Tax Planning

The Tax Gap: Is this the Best Solution?

concept art for tax gap (AI art)

We’ve long been skeptical when it comes to IRS pronouncements of a “tax gap” – the difference between a taxpayer’s actual income tax liability and what they actually paid.

Last month, the IRS announced its latest tax gap estimate. The total for 2020 and 2021 came to $688 billion per year.

To close the gap, the IRS says it will use funding from the Biden administration’s massive Inflation Reduction Act to force tax compliance from a variety of targets, including high-net-worth individuals, partnerships, and corporations.

Now, we largely agree with Oliver Wendell Holmes’ famous adage that “taxes are the price we pay for civilization.” But we’re skeptical of any calculation of a tax gap in light of the inherent complexity of the Internal Revenue Code (IRC) foisted upon us by Congress.

As of 2018, it was more than 75,000 pages long, and you’re expected to comply with every word of it. Regulations issued to interpret the IRC occupy several thousand more pages. And the Internal Revenue Manual, which sets out official IRS procedures, fills an entire bookshelf.

Form 1040, the centerpiece of your personal tax return, now comes packed with six separate schedules. You can find around 80 of the most common tax forms at this link. The list omits at least a half-dozen forms we deal with regularly which pertain to international investments or income.

Another factor which contributes to the tax gap is taxpayer uncertainty. Which rules apply, and when?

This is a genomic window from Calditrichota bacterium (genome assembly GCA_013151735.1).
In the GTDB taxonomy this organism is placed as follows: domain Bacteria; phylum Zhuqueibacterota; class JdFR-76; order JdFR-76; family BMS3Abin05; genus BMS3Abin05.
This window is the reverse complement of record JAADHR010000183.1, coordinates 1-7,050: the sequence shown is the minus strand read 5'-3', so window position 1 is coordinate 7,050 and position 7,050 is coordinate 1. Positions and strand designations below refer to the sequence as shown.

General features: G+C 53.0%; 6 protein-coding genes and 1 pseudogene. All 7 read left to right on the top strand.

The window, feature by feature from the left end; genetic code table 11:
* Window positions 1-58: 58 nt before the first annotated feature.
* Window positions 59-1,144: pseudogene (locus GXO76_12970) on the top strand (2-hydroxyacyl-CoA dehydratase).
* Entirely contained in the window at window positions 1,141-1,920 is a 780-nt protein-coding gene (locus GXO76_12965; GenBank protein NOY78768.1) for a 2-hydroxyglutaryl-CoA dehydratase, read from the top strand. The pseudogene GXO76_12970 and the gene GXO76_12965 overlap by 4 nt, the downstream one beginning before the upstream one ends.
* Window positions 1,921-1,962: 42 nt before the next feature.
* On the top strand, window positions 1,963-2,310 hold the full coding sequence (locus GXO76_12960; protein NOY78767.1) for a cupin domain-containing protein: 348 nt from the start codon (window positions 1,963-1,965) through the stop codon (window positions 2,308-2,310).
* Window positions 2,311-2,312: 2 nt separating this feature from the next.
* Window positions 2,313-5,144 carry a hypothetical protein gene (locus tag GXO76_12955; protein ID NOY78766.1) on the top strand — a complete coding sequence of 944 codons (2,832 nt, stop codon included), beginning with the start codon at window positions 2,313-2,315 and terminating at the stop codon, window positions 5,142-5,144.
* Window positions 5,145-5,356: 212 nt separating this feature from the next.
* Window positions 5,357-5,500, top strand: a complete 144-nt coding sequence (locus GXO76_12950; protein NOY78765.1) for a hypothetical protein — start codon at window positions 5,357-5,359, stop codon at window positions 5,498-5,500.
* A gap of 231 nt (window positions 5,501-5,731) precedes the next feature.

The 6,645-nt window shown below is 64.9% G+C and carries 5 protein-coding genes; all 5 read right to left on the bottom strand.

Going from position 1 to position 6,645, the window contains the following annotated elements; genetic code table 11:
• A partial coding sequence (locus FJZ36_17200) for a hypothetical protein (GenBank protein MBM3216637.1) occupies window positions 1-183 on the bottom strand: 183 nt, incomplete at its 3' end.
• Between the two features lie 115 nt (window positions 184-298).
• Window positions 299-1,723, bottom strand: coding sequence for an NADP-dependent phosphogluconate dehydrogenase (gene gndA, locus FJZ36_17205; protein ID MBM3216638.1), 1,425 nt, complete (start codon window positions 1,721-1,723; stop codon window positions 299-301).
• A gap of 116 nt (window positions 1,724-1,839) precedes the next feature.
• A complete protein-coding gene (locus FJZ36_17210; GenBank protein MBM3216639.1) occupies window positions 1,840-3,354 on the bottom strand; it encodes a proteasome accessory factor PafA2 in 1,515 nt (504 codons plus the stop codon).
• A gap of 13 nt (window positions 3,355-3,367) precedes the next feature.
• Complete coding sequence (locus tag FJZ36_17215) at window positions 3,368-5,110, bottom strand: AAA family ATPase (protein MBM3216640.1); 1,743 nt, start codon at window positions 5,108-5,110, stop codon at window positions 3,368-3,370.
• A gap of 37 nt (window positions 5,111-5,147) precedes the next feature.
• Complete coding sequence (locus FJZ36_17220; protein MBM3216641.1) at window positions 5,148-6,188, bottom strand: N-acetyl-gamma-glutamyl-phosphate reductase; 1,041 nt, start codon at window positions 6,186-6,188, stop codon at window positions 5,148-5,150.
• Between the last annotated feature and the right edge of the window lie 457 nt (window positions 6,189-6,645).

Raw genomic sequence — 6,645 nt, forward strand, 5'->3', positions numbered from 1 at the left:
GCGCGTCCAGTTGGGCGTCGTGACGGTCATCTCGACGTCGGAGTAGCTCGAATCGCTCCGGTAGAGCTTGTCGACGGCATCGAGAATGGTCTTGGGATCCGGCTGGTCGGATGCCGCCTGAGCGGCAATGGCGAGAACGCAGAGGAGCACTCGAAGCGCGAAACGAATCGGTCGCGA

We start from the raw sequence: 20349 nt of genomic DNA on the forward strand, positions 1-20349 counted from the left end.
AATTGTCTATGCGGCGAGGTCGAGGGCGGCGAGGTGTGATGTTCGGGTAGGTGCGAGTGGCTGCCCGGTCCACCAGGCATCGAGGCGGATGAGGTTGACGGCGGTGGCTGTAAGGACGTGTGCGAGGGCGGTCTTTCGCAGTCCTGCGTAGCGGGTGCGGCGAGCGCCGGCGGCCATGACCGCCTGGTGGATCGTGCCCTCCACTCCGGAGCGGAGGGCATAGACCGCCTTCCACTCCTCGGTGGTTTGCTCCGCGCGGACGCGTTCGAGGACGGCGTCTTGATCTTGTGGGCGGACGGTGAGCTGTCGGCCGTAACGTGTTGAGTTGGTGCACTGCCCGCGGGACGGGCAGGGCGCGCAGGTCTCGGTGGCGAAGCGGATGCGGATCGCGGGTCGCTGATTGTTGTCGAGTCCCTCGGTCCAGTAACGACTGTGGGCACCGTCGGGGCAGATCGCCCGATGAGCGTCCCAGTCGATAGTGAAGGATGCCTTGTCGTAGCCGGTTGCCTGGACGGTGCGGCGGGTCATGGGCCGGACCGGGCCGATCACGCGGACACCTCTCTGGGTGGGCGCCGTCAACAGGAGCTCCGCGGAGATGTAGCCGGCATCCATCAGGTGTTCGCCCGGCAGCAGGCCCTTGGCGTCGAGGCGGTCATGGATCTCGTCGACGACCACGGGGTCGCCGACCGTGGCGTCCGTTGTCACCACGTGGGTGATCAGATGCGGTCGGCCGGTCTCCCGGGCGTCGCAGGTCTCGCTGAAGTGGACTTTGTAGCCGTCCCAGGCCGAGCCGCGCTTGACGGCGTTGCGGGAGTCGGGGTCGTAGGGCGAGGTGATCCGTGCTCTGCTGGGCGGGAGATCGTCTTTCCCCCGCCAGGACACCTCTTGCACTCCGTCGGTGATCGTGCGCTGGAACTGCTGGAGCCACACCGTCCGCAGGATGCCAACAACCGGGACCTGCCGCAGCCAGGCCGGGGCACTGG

The estate tax is a great example. A taxpayer who died in 2009 had a $3.5 million estate tax exemption. Then, after a protracted political battle, Congress temporarily ended the estate tax in 2010, and that year beneficiaries paid no estate tax.

Next, Congress set a $5 million exemption through the end of 2012, reverting to $1 million in 2013. But in 2012, Congress gave Americans a $5 million “permanent” estate tax exemption, indexed annually for inflation.

Except it wasn’t really permanent.

In 2017, Congress amended the IRC again to temporarily increase the estate tax exemption to $11.18 million, again indexed for inflation.

Unless it makes the exemption permanent, in 2026, the exemption will revert to $5 million, indexed for inflation between 2018 and 2026.

That’s just one example. We could go on about the duplicative reporting obligations for foreign investments and the shifting rules for retirement plans.

Then there are the complex rules that apply to what the IRS calls “tax shelters,” passive income loss limitations, and so much more.

Digging into the nuts-and-bolts of how the IRS calculates the tax gap makes for some mind-numbing reading. If you suffer from insomnia, we highly recommend it.

The current tax gap consists of three primary components, according to the IRS:

  1. Underreporting, which reflects tax understated on timely filed returns. That alone accounts for $542 billion of the tax gap, up from $445 billion in tax years 2017-2019.
  2. Failing to pay or file tax returns ($77 billion).
  3. Underpayment ($68 billion).

But even assuming these numbers are remotely accurate, it’s important to understand that the vast majority of the tax gap doesn’t represent willful tax evasion.